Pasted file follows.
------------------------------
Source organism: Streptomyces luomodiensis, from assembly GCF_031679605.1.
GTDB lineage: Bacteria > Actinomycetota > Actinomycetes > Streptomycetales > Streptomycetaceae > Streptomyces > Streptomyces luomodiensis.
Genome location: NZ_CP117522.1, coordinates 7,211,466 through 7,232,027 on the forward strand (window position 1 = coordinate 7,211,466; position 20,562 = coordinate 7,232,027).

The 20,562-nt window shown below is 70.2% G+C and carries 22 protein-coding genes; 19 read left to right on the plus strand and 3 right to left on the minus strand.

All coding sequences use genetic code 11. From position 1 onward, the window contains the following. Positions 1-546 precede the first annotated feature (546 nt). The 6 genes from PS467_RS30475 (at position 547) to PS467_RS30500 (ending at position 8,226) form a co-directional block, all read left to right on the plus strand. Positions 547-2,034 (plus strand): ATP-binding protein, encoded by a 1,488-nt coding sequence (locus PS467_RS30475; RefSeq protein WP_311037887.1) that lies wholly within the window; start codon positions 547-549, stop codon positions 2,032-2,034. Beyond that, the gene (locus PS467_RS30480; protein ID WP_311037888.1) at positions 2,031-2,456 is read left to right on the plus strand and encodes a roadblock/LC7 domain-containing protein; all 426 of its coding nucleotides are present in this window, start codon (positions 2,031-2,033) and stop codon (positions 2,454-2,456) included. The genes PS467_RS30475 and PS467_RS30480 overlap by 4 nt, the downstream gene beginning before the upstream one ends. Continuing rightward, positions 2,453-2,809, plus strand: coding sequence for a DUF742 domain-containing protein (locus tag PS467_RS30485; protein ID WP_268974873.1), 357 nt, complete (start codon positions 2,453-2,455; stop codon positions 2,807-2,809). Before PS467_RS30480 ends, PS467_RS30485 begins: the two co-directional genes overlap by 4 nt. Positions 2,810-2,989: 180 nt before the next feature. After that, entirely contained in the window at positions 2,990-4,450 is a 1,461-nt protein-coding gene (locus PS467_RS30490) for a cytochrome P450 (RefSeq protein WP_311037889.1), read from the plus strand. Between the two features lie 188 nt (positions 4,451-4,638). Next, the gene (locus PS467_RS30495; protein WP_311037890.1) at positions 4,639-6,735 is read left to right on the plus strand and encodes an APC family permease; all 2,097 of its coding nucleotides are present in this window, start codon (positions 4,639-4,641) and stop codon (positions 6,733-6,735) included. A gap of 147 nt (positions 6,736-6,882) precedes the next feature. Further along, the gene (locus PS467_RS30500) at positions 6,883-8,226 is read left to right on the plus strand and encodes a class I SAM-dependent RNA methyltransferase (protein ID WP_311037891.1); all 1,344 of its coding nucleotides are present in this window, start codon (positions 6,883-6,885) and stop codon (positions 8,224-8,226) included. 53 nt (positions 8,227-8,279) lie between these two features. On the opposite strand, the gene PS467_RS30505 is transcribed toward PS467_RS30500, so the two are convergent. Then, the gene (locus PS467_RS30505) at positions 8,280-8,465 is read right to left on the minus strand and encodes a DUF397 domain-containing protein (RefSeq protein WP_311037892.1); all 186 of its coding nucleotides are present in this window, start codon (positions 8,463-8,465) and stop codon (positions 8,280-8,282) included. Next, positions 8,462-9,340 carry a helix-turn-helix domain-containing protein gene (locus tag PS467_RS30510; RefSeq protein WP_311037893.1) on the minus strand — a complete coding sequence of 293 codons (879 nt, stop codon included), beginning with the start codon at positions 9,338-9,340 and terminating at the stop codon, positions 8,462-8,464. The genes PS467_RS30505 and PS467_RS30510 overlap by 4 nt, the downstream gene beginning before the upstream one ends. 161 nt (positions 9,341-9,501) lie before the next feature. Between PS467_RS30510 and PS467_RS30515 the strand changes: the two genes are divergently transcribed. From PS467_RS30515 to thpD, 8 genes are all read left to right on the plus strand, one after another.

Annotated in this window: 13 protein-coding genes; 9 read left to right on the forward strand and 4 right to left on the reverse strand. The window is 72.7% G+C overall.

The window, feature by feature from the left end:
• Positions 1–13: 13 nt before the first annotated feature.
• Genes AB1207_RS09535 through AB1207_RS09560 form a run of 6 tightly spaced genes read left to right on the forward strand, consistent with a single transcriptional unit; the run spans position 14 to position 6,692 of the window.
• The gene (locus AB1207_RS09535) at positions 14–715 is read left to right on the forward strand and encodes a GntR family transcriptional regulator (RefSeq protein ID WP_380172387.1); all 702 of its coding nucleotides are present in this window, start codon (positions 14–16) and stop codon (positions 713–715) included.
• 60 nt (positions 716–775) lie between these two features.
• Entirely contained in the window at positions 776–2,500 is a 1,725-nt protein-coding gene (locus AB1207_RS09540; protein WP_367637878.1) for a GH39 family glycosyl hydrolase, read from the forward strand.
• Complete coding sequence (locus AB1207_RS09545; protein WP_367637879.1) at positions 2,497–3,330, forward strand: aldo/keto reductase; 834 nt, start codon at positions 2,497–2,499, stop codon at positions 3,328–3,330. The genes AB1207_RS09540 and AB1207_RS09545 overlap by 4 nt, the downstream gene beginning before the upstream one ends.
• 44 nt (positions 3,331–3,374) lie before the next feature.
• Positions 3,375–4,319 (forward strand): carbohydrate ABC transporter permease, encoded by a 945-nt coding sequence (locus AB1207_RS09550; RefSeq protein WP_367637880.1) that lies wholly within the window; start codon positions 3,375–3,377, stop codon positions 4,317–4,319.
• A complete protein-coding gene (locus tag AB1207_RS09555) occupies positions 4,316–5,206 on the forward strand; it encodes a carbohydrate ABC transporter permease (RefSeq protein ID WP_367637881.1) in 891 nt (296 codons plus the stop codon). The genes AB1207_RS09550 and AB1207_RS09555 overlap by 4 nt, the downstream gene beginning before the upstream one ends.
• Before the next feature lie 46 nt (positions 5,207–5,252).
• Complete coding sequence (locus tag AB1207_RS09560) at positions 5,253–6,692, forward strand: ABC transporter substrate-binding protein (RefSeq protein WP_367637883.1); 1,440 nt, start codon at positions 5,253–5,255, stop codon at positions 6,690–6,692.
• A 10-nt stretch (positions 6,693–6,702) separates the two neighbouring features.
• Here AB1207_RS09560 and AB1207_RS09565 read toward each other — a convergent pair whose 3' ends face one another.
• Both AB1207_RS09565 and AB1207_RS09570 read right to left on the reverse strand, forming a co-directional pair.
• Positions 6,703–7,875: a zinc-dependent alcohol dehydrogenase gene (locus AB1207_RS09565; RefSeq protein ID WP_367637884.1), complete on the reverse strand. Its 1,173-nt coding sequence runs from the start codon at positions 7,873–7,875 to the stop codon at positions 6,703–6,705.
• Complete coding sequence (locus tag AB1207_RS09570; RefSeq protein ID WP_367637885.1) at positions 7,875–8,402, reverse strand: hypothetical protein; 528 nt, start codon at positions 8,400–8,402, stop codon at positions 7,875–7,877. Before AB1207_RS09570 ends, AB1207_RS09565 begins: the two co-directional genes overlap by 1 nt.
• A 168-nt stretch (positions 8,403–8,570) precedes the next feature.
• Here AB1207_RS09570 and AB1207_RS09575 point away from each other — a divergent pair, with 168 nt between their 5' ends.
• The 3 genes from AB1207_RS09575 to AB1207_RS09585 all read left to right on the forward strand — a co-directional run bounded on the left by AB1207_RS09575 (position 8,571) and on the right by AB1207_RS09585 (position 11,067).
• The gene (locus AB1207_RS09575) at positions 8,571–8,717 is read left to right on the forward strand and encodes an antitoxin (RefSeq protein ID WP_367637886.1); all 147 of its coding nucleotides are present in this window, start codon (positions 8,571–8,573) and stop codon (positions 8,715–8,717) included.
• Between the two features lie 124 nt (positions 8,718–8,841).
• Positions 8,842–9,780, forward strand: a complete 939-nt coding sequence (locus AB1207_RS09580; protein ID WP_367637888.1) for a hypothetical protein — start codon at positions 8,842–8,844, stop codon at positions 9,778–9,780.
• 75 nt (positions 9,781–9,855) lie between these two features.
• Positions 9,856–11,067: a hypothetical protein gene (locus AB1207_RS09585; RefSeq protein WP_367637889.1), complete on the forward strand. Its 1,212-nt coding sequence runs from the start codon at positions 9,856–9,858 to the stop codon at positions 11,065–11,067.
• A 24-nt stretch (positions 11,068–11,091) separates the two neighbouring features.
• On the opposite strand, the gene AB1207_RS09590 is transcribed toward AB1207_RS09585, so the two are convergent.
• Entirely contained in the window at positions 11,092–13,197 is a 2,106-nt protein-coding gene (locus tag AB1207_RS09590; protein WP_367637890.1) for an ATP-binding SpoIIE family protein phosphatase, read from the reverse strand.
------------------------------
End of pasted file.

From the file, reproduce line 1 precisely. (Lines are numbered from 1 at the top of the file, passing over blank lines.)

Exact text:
Source organism: Streptomyces luomodiensis, from assembly GCF_031679605.1.